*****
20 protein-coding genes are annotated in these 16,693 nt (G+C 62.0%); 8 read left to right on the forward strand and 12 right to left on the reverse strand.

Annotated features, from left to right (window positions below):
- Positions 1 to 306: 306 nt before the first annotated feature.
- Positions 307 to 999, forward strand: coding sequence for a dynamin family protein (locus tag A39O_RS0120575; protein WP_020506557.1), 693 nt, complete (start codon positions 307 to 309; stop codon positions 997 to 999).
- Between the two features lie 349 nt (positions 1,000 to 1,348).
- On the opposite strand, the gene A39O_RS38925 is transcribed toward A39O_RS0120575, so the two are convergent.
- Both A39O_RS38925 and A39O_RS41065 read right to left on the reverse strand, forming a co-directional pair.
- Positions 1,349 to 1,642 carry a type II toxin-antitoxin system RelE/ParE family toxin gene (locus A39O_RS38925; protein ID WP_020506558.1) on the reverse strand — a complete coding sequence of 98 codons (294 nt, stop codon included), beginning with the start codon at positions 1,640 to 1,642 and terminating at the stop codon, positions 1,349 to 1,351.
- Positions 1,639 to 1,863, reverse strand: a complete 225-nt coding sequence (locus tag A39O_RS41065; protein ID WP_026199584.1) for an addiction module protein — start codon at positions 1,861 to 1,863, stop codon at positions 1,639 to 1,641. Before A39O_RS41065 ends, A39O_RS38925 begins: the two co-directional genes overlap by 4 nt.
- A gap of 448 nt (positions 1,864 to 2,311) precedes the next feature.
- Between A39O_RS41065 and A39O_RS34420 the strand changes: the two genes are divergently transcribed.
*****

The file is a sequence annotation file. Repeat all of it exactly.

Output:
20 protein-coding genes are annotated in these 16,693 nt (G+C 62.0%); 8 read left to right on the forward strand and 12 right to left on the reverse strand.

Annotated features, from left to right (window positions below):
- Positions 1 to 306: 306 nt before the first annotated feature.
- Positions 307 to 999, forward strand: coding sequence for a dynamin family protein (locus tag A39O_RS0120575; protein WP_020506557.1), 693 nt, complete (start codon positions 307 to 309; stop codon positions 997 to 999).
- Between the two features lie 349 nt (positions 1,000 to 1,348).
- On the opposite strand, the gene A39O_RS38925 is transcribed toward A39O_RS0120575, so the two are convergent.
- Both A39O_RS38925 and A39O_RS41065 read right to left on the reverse strand, forming a co-directional pair.
- Positions 1,349 to 1,642 carry a type II toxin-antitoxin system RelE/ParE family toxin gene (locus A39O_RS38925; protein ID WP_020506558.1) on the reverse strand — a complete coding sequence of 98 codons (294 nt, stop codon included), beginning with the start codon at positions 1,640 to 1,642 and terminating at the stop codon, positions 1,349 to 1,351.
- Positions 1,639 to 1,863, reverse strand: a complete 225-nt coding sequence (locus tag A39O_RS41065; protein ID WP_026199584.1) for an addiction module protein — start codon at positions 1,861 to 1,863, stop codon at positions 1,639 to 1,641. Before A39O_RS41065 ends, A39O_RS38925 begins: the two co-directional genes overlap by 4 nt.
- A gap of 448 nt (positions 1,864 to 2,311) precedes the next feature.
- Between A39O_RS41065 and A39O_RS34420 the strand changes: the two genes are divergently transcribed.